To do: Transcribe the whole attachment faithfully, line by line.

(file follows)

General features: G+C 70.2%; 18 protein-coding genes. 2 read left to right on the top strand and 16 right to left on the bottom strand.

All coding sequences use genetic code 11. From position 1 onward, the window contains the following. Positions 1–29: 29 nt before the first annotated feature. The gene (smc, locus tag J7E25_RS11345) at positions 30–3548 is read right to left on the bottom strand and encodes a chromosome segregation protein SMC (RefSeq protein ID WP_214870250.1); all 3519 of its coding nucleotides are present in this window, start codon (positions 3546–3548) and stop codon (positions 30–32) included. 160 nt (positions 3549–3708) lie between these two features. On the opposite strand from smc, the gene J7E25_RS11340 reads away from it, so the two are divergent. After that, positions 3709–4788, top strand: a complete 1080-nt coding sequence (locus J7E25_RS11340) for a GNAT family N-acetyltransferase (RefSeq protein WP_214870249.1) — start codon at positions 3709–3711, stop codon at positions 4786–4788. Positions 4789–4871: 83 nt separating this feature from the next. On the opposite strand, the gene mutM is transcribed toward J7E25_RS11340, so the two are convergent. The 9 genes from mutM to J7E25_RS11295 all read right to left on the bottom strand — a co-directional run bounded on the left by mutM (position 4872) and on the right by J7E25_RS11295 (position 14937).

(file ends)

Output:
General features: G+C 70.2%; 18 protein-coding genes. 2 read left to right on the top strand and 16 right to left on the bottom strand.

All coding sequences use genetic code 11. From position 1 onward, the window contains the following. Positions 1–29: 29 nt before the first annotated feature. The gene (smc, locus tag J7E25_RS11345) at positions 30–3548 is read right to left on the bottom strand and encodes a chromosome segregation protein SMC (RefSeq protein ID WP_214870250.1); all 3519 of its coding nucleotides are present in this window, start codon (positions 3546–3548) and stop codon (positions 30–32) included. 160 nt (positions 3549–3708) lie between these two features. On the opposite strand from smc, the gene J7E25_RS11340 reads away from it, so the two are divergent. After that, positions 3709–4788, top strand: a complete 1080-nt coding sequence (locus J7E25_RS11340) for a GNAT family N-acetyltransferase (RefSeq protein WP_214870249.1) — start codon at positions 3709–3711, stop codon at positions 4786–4788. Positions 4789–4871: 83 nt separating this feature from the next. On the opposite strand, the gene mutM is transcribed toward J7E25_RS11340, so the two are convergent. The 9 genes from mutM to J7E25_RS11295 all read right to left on the bottom strand — a co-directional run bounded on the left by mutM (position 4872) and on the right by J7E25_RS11295 (position 14937).